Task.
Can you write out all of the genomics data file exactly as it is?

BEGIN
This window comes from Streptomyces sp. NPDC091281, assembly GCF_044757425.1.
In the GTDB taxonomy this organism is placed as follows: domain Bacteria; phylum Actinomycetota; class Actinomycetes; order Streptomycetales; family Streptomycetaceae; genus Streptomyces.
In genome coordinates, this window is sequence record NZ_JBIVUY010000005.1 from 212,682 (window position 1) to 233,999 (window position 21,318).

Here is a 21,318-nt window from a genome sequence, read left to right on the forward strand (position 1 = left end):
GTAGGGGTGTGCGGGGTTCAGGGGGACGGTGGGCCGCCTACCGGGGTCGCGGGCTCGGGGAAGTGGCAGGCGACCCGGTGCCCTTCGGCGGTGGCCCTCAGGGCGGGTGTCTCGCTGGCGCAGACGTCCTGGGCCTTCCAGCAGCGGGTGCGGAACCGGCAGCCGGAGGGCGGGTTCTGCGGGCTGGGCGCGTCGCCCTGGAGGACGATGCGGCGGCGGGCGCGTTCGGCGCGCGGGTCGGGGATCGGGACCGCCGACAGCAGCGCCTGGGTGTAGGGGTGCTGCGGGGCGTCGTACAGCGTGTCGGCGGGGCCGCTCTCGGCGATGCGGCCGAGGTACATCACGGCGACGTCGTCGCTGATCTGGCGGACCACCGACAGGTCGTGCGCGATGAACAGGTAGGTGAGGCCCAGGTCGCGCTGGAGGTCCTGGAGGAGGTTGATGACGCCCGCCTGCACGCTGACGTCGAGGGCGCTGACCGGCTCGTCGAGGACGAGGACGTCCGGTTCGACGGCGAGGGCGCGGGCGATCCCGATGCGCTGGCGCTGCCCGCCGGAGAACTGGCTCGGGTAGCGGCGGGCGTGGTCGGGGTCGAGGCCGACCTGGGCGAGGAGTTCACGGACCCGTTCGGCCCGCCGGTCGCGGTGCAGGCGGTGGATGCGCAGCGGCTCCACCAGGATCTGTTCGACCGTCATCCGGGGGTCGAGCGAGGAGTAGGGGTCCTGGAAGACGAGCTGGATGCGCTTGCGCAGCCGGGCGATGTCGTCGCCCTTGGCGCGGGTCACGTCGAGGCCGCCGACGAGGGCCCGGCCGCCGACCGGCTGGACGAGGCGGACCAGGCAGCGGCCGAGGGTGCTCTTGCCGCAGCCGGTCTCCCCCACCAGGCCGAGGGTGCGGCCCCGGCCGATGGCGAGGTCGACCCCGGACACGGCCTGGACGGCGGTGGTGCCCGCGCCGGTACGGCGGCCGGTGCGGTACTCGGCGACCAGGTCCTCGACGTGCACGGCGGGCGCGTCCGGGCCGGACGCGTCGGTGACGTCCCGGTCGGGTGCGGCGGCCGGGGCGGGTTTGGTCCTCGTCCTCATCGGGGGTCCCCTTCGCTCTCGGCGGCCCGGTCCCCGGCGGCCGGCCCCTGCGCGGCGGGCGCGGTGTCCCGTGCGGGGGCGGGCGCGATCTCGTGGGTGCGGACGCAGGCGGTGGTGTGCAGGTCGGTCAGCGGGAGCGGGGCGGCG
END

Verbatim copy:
This window comes from Streptomyces sp. NPDC091281, assembly GCF_044757425.1.
In the GTDB taxonomy this organism is placed as follows: domain Bacteria; phylum Actinomycetota; class Actinomycetes; order Streptomycetales; family Streptomycetaceae; genus Streptomyces.
In genome coordinates, this window is sequence record NZ_JBIVUY010000005.1 from 212,682 (window position 1) to 233,999 (window position 21,318).

Here is a 21,318-nt window from a genome sequence, read left to right on the forward strand (position 1 = left end):
GTAGGGGTGTGCGGGGTTCAGGGGGACGGTGGGCCGCCTACCGGGGTCGCGGGCTCGGGGAAGTGGCAGGCGACCCGGTGCCCTTCGGCGGTGGCCCTCAGGGCGGGTGTCTCGCTGGCGCAGACGTCCTGGGCCTTCCAGCAGCGGGTGCGGAACCGGCAGCCGGAGGGCGGGTTCTGCGGGCTGGGCGCGTCGCCCTGGAGGACGATGCGGCGGCGGGCGCGTTCGGCGCGCGGGTCGGGGATCGGGACCGCCGACAGCAGCGCCTGGGTGTAGGGGTGCTGCGGGGCGTCGTACAGCGTGTCGGCGGGGCCGCTCTCGGCGATGCGGCCGAGGTACATCACGGCGACGTCGTCGCTGATCTGGCGGACCACCGACAGGTCGTGCGCGATGAACAGGTAGGTGAGGCCCAGGTCGCGCTGGAGGTCCTGGAGGAGGTTGATGACGCCCGCCTGCACGCTGACGTCGAGGGCGCTGACCGGCTCGTCGAGGACGAGGACGTCCGGTTCGACGGCGAGGGCGCGGGCGATCCCGATGCGCTGGCGCTGCCCGCCGGAGAACTGGCTCGGGTAGCGGCGGGCGTGGTCGGGGTCGAGGCCGACCTGGGCGAGGAGTTCACGGACCCGTTCGGCCCGCCGGTCGCGGTGCAGGCGGTGGATGCGCAGCGGCTCCACCAGGATCTGTTCGACCGTCATCCGGGGGTCGAGCGAGGAGTAGGGGTCCTGGAAGACGAGCTGGATGCGCTTGCGCAGCCGGGCGATGTCGTCGCCCTTGGCGCGGGTCACGTCGAGGCCGCCGACGAGGGCCCGGCCGCCGACCGGCTGGACGAGGCGGACCAGGCAGCGGCCGAGGGTGCTCTTGCCGCAGCCGGTCTCCCCCACCAGGCCGAGGGTGCGGCCCCGGCCGATGGCGAGGTCGACCCCGGACACGGCCTGGACGGCGGTGGTGCCCGCGCCGGTACGGCGGCCGGTGCGGTACTCGGCGACCAGGTCCTCGACGTGCACGGCGGGCGCGTCCGGGCCGGACGCGTCGGTGACGTCCCGGTCGGGTGCGGCGGCCGGGGCGGGTTTGGTCCTCGTCCTCATCGGGGGTCCCCTTCGCTCTCGGCGGCCCGGTCCCCGGCGGCCGGCCCCTGCGCGGCGGGCGCGGTGTCCCGTGCGGGGGCGGGCGCGATCTCGTGGGTGCGGACGCAGGCGGTGGTGTGCAGGTCGGTCAGCGGGAGCGGGGCGGCG